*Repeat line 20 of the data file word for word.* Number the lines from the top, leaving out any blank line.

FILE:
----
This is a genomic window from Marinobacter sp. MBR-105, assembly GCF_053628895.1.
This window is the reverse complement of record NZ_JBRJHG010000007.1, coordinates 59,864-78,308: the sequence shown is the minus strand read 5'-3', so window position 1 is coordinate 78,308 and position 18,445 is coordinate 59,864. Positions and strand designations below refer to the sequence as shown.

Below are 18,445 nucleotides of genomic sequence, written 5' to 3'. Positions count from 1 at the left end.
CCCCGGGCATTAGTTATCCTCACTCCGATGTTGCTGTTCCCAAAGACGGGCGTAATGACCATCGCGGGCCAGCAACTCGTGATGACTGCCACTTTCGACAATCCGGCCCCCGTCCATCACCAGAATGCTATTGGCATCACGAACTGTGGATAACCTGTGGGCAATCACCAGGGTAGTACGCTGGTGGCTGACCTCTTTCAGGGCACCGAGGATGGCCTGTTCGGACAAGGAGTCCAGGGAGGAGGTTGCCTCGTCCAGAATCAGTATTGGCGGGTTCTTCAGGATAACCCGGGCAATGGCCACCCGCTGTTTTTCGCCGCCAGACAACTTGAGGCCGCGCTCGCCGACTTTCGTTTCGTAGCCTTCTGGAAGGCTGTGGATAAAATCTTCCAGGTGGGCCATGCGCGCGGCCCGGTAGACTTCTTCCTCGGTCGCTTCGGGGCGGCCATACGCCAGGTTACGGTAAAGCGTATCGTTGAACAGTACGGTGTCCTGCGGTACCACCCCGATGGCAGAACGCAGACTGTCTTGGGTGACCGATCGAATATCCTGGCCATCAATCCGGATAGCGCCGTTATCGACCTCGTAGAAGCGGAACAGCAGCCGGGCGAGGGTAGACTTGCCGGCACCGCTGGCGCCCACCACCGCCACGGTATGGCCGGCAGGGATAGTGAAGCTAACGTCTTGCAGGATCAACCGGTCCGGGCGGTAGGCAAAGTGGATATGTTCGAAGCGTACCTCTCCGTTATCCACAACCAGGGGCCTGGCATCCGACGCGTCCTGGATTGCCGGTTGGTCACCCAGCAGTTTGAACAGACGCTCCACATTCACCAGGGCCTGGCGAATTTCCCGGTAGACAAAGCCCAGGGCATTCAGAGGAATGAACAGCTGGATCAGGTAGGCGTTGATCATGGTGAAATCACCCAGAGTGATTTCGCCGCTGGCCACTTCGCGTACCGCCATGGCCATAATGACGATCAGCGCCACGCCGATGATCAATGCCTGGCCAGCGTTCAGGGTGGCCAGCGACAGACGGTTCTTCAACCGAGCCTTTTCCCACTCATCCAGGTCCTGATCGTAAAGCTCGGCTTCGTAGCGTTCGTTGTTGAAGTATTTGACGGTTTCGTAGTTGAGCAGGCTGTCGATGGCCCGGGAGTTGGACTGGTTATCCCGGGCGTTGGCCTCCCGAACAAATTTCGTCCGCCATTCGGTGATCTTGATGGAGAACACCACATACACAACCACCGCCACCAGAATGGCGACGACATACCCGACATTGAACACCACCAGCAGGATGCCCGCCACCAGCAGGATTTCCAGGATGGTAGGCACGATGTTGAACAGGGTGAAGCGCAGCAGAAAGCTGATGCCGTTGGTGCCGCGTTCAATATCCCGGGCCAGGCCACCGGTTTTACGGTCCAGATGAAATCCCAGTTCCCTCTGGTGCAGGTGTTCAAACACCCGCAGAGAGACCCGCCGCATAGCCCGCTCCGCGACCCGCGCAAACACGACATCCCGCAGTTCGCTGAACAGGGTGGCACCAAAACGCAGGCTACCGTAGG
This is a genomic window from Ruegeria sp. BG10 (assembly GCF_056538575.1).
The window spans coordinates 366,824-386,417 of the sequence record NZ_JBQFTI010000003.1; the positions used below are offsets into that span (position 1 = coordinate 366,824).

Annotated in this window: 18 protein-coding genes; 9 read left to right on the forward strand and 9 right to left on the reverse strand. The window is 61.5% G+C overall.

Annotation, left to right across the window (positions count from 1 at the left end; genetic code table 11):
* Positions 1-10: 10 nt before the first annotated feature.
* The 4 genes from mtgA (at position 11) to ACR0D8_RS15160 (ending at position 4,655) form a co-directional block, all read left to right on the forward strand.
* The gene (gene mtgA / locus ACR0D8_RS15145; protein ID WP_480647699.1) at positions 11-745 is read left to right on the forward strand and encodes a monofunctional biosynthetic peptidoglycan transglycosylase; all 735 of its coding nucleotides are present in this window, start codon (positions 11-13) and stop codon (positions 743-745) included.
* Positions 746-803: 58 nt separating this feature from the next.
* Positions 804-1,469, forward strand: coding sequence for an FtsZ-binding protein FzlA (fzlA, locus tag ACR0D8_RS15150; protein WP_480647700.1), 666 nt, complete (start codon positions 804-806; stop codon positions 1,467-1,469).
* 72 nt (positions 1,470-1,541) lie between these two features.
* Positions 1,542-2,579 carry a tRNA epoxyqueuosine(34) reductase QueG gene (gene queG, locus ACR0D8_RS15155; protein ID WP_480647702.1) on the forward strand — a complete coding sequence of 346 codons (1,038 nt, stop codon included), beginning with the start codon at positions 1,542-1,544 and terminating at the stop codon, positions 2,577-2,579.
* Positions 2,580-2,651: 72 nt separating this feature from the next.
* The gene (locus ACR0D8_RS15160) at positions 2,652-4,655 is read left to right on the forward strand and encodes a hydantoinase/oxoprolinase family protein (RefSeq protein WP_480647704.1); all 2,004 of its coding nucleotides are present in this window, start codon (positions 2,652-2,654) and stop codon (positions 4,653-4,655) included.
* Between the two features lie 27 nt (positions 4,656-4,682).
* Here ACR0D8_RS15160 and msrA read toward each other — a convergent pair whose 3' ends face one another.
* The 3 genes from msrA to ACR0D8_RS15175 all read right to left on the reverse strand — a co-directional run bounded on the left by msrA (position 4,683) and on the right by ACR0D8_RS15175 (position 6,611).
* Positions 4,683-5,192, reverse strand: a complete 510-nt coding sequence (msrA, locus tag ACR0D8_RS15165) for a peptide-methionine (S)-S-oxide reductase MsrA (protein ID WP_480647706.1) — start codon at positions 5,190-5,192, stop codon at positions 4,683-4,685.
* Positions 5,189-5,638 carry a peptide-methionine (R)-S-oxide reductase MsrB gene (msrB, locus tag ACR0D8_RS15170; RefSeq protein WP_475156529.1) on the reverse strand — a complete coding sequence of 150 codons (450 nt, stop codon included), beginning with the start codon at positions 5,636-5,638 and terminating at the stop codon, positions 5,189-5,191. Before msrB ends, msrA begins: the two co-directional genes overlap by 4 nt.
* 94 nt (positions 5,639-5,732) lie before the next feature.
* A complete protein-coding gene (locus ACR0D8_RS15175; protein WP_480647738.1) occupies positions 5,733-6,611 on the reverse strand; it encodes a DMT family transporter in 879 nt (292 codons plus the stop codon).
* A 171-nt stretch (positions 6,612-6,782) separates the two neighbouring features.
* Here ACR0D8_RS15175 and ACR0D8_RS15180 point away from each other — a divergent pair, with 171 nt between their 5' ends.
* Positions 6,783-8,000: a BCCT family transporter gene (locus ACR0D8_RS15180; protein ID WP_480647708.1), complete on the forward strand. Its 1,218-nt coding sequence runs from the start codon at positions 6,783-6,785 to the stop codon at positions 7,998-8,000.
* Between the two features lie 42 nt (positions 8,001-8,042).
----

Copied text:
* The 3 genes from msrA to ACR0D8_RS15175 all read right to left on the reverse strand — a co-directional run bounded on the left by msrA (position 4,683) and on the right by ACR0D8_RS15175 (position 6,611).